Skip directly to search Skip directly to A to Z list Skip directly to navigation Skip directly to site content Skip directly to page options
CDC Home

Adolescents and Young Adults

Public Health Impact

Compared to older adults, sexually-active adolescents 10 to 19 years of age and young adults 20 to 24 years of age are at higher risk for acquiring STDs for a combination of behavioral, biological, and cultural reasons. For some STDs, for example, Chlamydia trachomatis, adolescent women may have a physiologically increased susceptibility to infection due to increased cervical ectopy. The higher prevalence of STDs among adolescents also reflects multiple barriers to accessing quality STD prevention services, including lack of insurance or other ability to pay, lack of transportation, discomfort with facilities and services designed for adults, and concerns about confidentiality. Recent estimates suggest that while representing 25% of the ever sexually active population, 15 to 24 years of age acquire nearly half of all new STDs.1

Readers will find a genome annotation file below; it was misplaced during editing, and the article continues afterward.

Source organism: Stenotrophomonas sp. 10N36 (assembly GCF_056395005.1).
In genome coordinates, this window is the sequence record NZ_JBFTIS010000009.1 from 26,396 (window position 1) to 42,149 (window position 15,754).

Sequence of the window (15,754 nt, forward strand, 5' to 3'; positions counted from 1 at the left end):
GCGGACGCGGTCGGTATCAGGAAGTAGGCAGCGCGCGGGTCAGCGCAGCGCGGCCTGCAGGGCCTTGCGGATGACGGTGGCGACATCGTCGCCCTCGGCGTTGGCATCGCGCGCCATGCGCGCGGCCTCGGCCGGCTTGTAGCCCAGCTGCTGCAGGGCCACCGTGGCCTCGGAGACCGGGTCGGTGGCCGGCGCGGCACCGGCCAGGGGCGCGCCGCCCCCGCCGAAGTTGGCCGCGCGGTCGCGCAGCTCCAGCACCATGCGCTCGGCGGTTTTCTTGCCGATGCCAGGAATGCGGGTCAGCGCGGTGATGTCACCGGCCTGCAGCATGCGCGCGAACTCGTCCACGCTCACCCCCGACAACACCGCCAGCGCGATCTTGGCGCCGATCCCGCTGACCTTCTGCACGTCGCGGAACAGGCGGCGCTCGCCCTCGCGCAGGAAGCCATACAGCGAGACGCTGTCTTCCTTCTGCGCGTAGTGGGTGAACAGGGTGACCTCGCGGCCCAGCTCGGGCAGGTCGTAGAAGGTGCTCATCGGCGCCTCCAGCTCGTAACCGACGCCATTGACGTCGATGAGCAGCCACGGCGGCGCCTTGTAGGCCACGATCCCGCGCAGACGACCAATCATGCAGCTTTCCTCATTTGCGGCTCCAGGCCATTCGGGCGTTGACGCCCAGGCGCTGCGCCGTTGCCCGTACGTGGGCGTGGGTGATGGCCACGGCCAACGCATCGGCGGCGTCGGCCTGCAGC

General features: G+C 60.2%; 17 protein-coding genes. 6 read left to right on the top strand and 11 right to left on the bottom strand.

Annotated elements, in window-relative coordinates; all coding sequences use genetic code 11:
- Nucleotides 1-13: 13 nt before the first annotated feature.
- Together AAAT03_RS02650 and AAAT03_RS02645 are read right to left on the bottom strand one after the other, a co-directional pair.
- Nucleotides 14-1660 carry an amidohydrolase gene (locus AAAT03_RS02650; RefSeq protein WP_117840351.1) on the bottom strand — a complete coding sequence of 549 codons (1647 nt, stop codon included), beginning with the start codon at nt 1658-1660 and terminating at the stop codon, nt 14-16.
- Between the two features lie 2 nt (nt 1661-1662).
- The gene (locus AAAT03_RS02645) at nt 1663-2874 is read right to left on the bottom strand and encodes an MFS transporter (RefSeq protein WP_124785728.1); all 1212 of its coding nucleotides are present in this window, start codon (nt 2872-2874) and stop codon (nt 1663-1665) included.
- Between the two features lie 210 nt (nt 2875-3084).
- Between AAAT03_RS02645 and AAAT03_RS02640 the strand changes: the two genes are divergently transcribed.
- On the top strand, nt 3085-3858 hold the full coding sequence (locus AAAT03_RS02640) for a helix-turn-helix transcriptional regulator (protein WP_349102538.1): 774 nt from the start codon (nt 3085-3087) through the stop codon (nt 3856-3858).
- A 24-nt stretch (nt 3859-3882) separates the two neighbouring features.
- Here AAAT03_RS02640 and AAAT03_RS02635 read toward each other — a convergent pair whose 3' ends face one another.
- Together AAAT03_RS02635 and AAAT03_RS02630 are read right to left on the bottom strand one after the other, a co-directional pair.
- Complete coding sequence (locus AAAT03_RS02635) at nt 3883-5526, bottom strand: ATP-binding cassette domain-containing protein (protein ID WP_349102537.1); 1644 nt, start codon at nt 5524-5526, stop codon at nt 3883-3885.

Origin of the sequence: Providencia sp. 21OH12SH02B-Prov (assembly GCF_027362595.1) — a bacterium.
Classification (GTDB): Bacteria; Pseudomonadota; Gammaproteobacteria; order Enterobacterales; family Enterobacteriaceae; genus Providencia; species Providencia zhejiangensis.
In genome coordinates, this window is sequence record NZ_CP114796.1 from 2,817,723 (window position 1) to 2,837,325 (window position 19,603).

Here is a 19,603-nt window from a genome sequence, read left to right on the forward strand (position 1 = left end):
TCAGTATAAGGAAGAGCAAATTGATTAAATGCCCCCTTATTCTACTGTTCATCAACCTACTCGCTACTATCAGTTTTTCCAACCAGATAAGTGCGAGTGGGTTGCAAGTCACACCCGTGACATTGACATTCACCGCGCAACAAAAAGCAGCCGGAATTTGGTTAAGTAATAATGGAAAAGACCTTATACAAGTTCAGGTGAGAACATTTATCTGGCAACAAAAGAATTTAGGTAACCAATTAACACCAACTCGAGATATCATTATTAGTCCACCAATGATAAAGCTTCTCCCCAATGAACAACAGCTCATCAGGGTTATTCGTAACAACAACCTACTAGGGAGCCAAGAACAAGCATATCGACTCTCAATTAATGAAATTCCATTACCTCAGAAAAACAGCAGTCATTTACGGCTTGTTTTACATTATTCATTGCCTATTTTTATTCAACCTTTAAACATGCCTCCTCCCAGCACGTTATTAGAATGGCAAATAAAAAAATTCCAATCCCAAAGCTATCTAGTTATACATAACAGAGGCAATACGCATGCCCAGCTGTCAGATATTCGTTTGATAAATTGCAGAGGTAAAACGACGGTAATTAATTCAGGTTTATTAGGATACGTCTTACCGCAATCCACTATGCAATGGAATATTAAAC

Observations

Chlamydia

After adjusting trends in chlamydia positivity to account for changes in laboratory test methods and associated increases in test sensitivity (see Appendix), chlamydia test positivity in 15- to 19-year-old women decreased in two of 10 HHS regions between 2005 and 2006, increased in seven regions, and remained the same in one region (Figure J).